MANCHESTER, N.H. — Republican presidential hopeful Donald Trump is giving some of the most divisive proposals of his campaign a starring role in his first television ad — although the billionaire developer faced questions about the footage he chose to illustrate his arguments.
With the opening 2016 primary contest four weeks away, Trump is spotlighting his plan to ban Muslims from entering the United States — temporarily and with exceptions, he says — and to build a wall along the southern border. Trump's campaign says he plans to spend $2 million a week on the ad, set to begin airing Tuesday across Iowa and New Hampshire.
The new ad features dark images of the San Bernardino shooters, who were Muslims, as well as body bags and explosions.
"The politicians can pretend it's something else. But Donald Trump calls it radical Islamic terrorism. That's why he's calling for a temporary shutdown of Muslims entering the United States until we can figure out what's going on," a narrator says.
Video footage later in the ad shows people apparently streaming freely across a border as a narrator says Trump will "stop illegal immigrants by building a wall on our southern border that Mexico will pay for."
Facing questions from news outlets, the Trump campaign acknowledged in a statement Monday that the border images were of a Spanish enclave in Morocco, not the U.S.-Mexican border.
"I think it's irrelevant," Trump said in an interview on Fox News Channel's "The O'Reilly Factor" Monday night. "So you can just take it any way you want, but it's really merely a display of what a dumping ground is going to look like. And that's what our country's becoming very rapidly."
His campaign elaborated in a statement, saying the selection of footage was intended "to demonstrate the severe impact of an open border and the very real threat Americans face if we do not immediately build a wall and stop illegal immigration."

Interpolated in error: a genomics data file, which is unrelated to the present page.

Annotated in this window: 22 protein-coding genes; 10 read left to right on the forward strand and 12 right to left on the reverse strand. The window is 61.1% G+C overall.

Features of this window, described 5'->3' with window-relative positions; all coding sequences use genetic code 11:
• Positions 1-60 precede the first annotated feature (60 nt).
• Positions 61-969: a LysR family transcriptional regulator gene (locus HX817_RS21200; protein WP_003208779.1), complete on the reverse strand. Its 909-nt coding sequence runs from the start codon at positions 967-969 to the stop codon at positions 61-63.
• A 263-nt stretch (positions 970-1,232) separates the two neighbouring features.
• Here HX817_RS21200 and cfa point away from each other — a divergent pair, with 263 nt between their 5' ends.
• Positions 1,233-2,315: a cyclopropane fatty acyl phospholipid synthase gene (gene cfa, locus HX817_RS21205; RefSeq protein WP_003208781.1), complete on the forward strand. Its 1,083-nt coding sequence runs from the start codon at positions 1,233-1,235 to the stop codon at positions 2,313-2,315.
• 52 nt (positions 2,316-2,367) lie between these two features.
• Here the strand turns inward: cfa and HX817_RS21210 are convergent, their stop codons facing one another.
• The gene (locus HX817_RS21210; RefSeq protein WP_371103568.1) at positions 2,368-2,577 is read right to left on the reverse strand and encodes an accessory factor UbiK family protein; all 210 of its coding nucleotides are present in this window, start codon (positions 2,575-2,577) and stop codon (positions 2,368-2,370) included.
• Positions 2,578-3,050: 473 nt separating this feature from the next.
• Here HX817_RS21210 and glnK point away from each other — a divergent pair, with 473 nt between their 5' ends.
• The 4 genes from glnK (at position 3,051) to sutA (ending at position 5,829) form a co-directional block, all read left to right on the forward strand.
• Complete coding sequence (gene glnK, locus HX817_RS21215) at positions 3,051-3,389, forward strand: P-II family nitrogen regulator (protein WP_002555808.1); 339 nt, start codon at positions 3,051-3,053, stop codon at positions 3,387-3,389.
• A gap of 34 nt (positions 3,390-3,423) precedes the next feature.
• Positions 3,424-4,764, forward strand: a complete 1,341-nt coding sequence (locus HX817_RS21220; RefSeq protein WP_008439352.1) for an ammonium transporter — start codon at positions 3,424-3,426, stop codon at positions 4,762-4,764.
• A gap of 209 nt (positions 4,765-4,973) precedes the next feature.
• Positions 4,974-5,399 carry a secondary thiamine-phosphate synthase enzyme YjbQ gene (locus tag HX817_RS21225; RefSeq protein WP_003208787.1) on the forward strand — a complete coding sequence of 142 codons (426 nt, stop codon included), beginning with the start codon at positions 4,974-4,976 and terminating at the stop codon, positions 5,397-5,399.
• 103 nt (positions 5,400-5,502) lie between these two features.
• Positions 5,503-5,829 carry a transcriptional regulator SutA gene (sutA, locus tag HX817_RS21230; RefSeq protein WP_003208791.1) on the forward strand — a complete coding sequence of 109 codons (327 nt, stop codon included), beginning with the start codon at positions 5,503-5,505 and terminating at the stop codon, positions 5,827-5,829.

The ad, posted on Trump's website Monday, is a departure from the typical introductory campaign spot, which typically introduces a candidate to voters. But Trump already is well-known.
"We're not the typical campaign," Trump campaign manager Corey Lewandowski said of the ad. Instead, he said, Trump chose to focus on the issue that has been the centerpiece of his campaign: illegal immigration.
"These are the issues that Mr. Trump has brought to the forefront of the discussion," said Lewandowski. "He's talked about this from the day he launched his campaign."
Trump's proposal on Muslims has been condemned by Republicans and Democrats as un-American and counterproductive, yet the hard-line approach to immigration has fueled his popularity among the overwhelmingly white GOP primary electorate.
Republican pollster Frank Luntz, at times a Trump critic, predicted the new ad would help Trump among the slice of Republican voters who participate in early voting contests.
"This may not be a majority position in the country," Luntz said of the Muslim ban. "It may not even be a majority position within the Republican Party, but among those who will vote in the caucuses and the primaries it is a popular position, and he will benefit from it."
An ABC News/Washington Post poll conducted in December found that 6 in 10 Americans think a ban on Muslims entering the United States is the wrong thing to do. Among only Republicans, however, 6 in 10 say they would support such a policy.
The ad represents the billionaire businessman's first foray into television advertising after spending much of 2015 dominating polls without spending significant resources — at least compared to his rivals.
On Monday, the campaign put almost $2 million into broadcast and cable television ads to run this week in Iowa and New Hampshire, advertising tracker Kantar Media's CMAG shows. He had previously spent about $300,000 on radio commercials, mostly in Iowa, over three weeks in November.
The advertising campaign comes as voters begin paying closer attention to the 2016 presidential contest following the holiday season.
While Trump had previously said he was worried about oversaturating the airwaves, he said Monday he doesn't "want to take any chances."
Peoples reported from Washington. Associated Press writer Julie Bykowicz and news survey specialist Emily Swanson contributed to this report.